This November 25 to 26, he will be a keynote speaker at the Responsible Business Forum on Sustainable Development at the Marina Bay Sands in Singapore. He will be sharing his insights on the changing economic landscape and how businesses that innovate and act sustainably will triumph.

In this wide-ranging interview, Gilding speaks to Eco-Business about the green economy transformation, human nature and how history has proven we can respond strongly to global crises.  

You’ve spent more than three decades seeking to change the world and yet sustainability is still at its infancy in many parts of the world. What made you start then and why do you continue to do so until now?

I guess it’s the same with what has always been said to me from the science of climate change and risks and resource constraints – that we face very serious issues as humanity. My motivation is not so much protecting the environment – it is needed terribly – but protecting the stability of civilisation and humanity. And to do that we have to protect the ecological systems and the social systems which we depend on. That was my motivation 30 years ago and that is my motivation today. The big difference today is there's so much more urgency.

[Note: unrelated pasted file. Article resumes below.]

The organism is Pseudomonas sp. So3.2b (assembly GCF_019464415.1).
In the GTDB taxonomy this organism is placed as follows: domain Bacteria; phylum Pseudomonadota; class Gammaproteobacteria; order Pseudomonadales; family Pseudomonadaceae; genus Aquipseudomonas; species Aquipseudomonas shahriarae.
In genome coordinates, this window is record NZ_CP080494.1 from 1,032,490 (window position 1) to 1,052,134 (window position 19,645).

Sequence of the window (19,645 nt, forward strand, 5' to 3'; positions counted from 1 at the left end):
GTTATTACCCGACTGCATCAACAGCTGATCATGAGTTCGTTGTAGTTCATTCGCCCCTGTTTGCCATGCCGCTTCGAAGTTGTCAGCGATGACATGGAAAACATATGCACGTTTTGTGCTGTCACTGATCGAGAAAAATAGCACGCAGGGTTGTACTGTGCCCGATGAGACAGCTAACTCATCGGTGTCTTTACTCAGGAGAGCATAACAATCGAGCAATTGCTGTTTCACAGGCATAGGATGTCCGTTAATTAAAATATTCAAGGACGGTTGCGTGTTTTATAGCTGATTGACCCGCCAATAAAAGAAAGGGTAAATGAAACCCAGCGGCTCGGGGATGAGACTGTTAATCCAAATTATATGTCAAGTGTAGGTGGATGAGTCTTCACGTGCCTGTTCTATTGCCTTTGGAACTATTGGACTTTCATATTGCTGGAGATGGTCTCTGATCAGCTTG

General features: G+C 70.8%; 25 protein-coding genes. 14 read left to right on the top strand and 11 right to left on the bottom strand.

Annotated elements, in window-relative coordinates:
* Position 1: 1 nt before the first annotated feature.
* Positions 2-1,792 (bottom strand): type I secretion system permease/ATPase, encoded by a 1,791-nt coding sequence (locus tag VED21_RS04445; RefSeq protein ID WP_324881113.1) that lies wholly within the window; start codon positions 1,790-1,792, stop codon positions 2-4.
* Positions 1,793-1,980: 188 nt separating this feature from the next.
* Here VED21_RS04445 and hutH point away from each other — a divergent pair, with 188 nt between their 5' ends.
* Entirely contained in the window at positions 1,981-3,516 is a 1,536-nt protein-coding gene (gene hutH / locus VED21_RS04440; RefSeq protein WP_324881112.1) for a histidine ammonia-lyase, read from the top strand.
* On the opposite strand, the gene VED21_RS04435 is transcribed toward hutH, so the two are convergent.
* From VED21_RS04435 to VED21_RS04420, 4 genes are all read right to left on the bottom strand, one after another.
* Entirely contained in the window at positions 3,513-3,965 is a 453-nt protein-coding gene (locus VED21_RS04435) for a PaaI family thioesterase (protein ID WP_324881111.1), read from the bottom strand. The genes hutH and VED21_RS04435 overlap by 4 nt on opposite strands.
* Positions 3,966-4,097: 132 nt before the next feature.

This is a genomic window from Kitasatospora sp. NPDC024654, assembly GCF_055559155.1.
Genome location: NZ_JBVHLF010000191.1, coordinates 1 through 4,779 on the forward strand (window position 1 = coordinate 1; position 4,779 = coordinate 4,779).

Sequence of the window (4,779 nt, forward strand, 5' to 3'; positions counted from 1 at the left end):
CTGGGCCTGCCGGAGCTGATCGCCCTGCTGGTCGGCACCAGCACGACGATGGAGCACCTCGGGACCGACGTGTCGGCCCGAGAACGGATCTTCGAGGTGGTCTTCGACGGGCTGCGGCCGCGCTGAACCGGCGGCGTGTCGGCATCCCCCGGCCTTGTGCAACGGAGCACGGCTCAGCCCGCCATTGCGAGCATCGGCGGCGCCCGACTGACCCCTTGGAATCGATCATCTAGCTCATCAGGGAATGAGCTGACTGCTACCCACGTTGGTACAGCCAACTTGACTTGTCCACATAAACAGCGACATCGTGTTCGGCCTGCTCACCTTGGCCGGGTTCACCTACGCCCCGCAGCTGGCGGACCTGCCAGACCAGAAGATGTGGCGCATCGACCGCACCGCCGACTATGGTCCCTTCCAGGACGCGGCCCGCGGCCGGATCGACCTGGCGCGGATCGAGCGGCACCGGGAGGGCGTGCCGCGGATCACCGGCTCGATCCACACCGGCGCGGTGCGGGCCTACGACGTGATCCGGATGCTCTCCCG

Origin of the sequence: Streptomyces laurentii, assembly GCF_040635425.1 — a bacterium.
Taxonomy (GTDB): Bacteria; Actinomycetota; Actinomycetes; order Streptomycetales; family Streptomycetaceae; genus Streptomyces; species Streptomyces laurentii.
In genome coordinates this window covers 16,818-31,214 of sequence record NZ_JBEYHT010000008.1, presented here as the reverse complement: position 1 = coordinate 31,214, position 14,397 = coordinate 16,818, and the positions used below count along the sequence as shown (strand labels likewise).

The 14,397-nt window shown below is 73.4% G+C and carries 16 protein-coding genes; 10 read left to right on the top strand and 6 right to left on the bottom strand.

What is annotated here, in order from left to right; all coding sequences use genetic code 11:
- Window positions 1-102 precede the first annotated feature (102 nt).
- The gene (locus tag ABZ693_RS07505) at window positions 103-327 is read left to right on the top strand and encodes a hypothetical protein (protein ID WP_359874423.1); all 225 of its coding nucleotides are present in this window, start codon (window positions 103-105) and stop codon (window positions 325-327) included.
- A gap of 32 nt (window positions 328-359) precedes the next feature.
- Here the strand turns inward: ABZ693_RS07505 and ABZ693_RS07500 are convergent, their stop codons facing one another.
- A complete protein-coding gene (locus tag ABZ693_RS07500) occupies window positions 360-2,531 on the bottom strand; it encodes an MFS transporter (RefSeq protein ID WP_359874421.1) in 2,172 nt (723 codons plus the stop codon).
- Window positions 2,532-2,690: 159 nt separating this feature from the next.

Read the rest of the interview here.

Saving the environment is Janique Goff's passion. Visit this blog for her thoughts on green initiatives, environmental preservation, and sustainable business.

Friday, September 27, 2013

REPOST: Biotechnology: The start-up engine

A company composed of biotech elites, Third Rock Ventures took risks as they ventured the industry of biotechnology. Find out how the Boston-based company gained success in this article from
Bioengineer Mikhail Shapiro got a rude shock one day when he arrived for work at Third Rock Ventures, then a brand-new venture-capital firm headed by a handful of biotech elites. Only three weeks into his internship, Shapiro found a notice on the door: “Closed for business.” Inside, 'For sale' signs hung on desks, equipment, everything — even the office's giant gumball machine. The company had folded, a note explained, because it could not raise enough money.

Kevin Starr (right) and Mark Levin founded one of the hottest venture-capital firms in biotechnology.
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Kevin Starr, a partner at Third Rock, still beams with pride over that 2007 prank, which he and his confederates had filmed to capture Shapiro's reaction. “You could tell Mikhail was thinking, 'I knew that was going to happen to these guys!'” he recalls.